Any therapy or treatment that helps them regain a sense of calm and control is a useful one. In that study, the scientists wanted to see if steam can be one such treatment.
16 elderly COPD patients aged 67 and up were given 600ml of steam at 38 °C (100 °F) for 10 minutes through a custom mask. The treatment had the following effects:
The study concludes that “a relaxation effect can be expected” after a COPD patient receives a 10-minute steam treatment.
Another study found something similar, this time in New Zealand. 108 COPD and lung disease patients were either given steam treatments or usual care for 12 months. 
Those on the long-term steam therapy had the following benefits compared to those on usual care:
However, the New Zealand study did find an improvement in lung function. The explanation for improvement is that—steam softened the mucus and helped clear the lungs.
Taken together, these studies imply that simple, affordable and long-term solutions can help manage COPD.
A humid ambiance can serve as a legitimate COPD therapy, helping the sufferer finally relax and enjoy life without worry.
However, there is no way to know the exact effect inhaling steam will have. It’s best to cautiously try it and avoid overdoing it.
Alternatively, a humidifier provides a way to create an atmosphere of cool steam that doesn’t require constant effort to maintain.
So, is a humidifier good for COPD?
Is a humidifier good for COPD?
Fresh, cool air from a humidifier helps to bring down the temperature in the lungs, attenuating inflammation the same way a cold shower cools down the entire body.
The fine mist from a humidifier both cools and provides moisture, with the effects compounding the longer it’s used.
Humidifiers may help with COPD, in particular with the subjective feeling of comfort.
As the moisture penetrates inside the lungs, it lubricates the mucus and helps the person cough it out.
Thanks to more humid air, the irritation of the airways is reduced and bouts of coughing diminish.
Making the COPD sufferer comfortable is of the utmost importance.
Humidifiers may provide the sufferer with soothing, fresh air that instills a sense of comfort, security and inner peace..
Having the ability to fine-tune the humidity of the indoor air helps each COPD sufferer create the perfect ambiance for comfort.
So, is a humidifier good for copd patients?
Humidifiers big and small are a great choice to ease the bouts of cough and provide cool, calm comfort to everyone inside.
Humidity levels of 50-60% are optimal for treating COPD symptoms.
COPD and rainy weather
Did you know that the combination of heat, humidity and rainy weather can also trigger COPD? This is known as “exacerbation trigger”.
If dust or allergens are kicked up by the wind, they too can exacerbate COPD.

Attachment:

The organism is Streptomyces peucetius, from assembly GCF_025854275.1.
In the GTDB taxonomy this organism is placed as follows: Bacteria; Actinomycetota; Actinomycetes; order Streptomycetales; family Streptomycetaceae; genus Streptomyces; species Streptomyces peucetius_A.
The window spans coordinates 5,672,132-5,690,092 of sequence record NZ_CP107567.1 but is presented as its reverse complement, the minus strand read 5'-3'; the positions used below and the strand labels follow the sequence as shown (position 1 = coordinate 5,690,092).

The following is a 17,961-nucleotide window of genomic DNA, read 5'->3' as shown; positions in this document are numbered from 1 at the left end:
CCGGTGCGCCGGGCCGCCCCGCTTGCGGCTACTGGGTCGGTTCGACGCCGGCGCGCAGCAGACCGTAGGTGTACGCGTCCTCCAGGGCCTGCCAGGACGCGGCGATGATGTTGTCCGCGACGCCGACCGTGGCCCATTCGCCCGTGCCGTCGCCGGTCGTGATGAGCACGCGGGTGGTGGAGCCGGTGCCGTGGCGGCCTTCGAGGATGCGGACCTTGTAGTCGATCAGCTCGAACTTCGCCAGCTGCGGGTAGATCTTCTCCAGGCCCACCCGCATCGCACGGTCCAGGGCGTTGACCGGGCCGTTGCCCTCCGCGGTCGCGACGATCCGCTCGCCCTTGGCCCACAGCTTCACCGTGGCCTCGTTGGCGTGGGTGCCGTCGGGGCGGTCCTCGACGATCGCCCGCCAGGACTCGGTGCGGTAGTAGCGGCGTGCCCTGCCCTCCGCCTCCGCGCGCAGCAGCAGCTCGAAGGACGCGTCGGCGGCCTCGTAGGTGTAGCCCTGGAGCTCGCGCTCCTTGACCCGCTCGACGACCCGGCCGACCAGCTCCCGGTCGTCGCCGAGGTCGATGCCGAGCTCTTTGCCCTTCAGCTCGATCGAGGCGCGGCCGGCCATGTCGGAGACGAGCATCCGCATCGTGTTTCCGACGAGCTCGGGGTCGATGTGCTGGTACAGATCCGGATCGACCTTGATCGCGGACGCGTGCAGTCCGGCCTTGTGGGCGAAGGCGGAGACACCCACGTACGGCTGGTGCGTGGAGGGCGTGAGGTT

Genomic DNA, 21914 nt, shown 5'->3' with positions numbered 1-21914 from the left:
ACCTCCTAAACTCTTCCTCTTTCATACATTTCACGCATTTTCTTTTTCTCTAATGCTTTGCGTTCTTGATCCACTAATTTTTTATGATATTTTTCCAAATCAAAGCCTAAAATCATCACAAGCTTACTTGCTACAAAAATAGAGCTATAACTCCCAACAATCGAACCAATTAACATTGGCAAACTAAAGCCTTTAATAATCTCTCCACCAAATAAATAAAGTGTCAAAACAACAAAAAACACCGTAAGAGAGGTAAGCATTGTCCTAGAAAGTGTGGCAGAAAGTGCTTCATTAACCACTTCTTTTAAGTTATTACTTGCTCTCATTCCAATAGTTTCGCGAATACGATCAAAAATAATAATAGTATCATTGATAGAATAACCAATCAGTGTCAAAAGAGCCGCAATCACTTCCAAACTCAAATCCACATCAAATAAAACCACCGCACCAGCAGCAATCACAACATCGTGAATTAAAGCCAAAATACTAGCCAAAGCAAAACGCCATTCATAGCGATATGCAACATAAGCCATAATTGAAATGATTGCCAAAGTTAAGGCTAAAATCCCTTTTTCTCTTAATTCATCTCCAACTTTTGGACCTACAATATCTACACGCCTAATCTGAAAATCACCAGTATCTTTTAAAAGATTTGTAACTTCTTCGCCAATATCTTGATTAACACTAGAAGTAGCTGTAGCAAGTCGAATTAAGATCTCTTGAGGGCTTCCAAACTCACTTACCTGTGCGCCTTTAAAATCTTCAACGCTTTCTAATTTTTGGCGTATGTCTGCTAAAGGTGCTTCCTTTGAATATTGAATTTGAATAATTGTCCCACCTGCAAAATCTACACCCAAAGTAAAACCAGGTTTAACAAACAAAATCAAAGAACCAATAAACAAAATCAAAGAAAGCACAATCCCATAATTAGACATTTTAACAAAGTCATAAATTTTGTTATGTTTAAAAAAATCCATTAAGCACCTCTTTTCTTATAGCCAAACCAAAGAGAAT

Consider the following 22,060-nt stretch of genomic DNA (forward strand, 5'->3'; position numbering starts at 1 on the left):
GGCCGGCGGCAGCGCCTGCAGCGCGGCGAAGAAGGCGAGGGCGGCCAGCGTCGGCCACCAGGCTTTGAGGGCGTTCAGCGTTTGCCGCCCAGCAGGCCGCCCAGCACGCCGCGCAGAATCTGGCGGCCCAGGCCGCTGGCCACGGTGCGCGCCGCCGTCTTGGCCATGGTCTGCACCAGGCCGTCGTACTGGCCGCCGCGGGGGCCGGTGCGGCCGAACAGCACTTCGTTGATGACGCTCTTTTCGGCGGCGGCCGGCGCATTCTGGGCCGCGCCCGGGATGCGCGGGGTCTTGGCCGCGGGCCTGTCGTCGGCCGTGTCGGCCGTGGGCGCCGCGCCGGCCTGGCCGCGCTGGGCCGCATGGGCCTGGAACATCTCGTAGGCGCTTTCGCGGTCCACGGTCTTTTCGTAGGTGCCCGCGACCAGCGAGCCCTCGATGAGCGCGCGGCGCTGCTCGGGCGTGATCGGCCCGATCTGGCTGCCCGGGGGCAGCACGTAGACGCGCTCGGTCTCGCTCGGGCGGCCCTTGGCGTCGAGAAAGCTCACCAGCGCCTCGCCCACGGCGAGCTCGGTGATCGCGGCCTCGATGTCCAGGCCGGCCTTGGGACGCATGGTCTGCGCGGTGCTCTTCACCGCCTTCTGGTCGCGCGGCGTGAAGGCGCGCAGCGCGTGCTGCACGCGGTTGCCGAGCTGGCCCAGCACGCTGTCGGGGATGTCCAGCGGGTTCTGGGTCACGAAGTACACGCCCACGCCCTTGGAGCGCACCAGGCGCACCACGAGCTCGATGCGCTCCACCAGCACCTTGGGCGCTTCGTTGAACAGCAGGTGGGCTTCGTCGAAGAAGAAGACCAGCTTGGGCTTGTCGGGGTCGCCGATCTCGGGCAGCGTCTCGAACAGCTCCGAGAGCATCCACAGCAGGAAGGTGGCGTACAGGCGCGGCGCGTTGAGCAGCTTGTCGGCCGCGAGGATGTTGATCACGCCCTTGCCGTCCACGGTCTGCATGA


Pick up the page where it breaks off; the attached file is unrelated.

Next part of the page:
The cold slows down the mucus flow that is meant to lubricate the airways, while the dust and allergens build up in the alveoli.
Staying indoors with air conditioning is the best solution for the rainy weather COPD trigger.
Breathing through the nose and wearing a scarf over the mouth should help prevent COPD triggering.
Drop in atmosphere pressure can reduce the capability of oxygen being carried to the lungs.
While this is not perceptible to a healthy human, a person with COPD would most likely feel it and start panicking.
What are some other home remedies for COPD?
Vitamins and breathing exercises are the two most common home remedies for COPD.
Vitamin C is a powerful antioxidant and anti-inflammatory substance. Almost all other animals on Earth can produce their own vitamin C but humans have to get it through diet.
Fruits and vegetables, such as tomatoes and apples, provide vitamin C but effervescent tablets are a good choice too.
Humans most often get vitamin D through exposure to sunlight. Again, there are vitamin supplements that can provide the daily dose.
Breathing exercises serve to provide a sense of control in the sufferer’s life.
Strengthening the diaphragm, the muscle between the chest and the abdomen, through stomach breathing can help maintain control over breathing.
However, it is always best to consult with your doctor for your ideal course of action.
Conclusion: Is a Humidifier Good for COPD?
COPD is a nasty, vicious disease. It slowly eats away at the lungs, with nary a symptom until decades later, when it strikes.
COPD begins in childhood through either exposure to allergens, harmful chemicals or other irritants and pollutants. It’s impossible to catalog all the triggers for COPD, however, they all have to do with low air quality.
Anything that improves air quality also indirectly assaults the root causes of COPD.
Not just air conditioners but humidifiers and dehumidifiers too can help with the unique COPD triggers for the person.
COPD most likely has multiple causes and they all act upon the lungs to make them way too sensitive to irritation. The worst part is that it affects quality of life and the peace of mind.
Every COPD patient should work to restore his or her lung function and peace of mind.
This means creating a comprehensive array of treatments and solutions to avoid panic and overreaction.
There can be any number of COPD triggers for a person and they most likely have to do with the original childhood trauma to the lungs.
Any attempt to attenuate COPD would always have to do with addressing the underlying long-term lung damage.
Anything that soothes the body and mind should be used against COPD. It can and should be assaulted from all sides, including diet, exercise and steam therapy.
As for humidifiers; is a humidifier good for COPD patients? Well, humidifiers are an excellent tool for managing COPD and its symptoms. Better yet, they can ease the sufferer’s anguish and provide a peace of mind.
Ultimately, resolving COPD is about staying calm and creating an environment of fresh, pleasant and clean air that improves quality of life and provides peace of mind.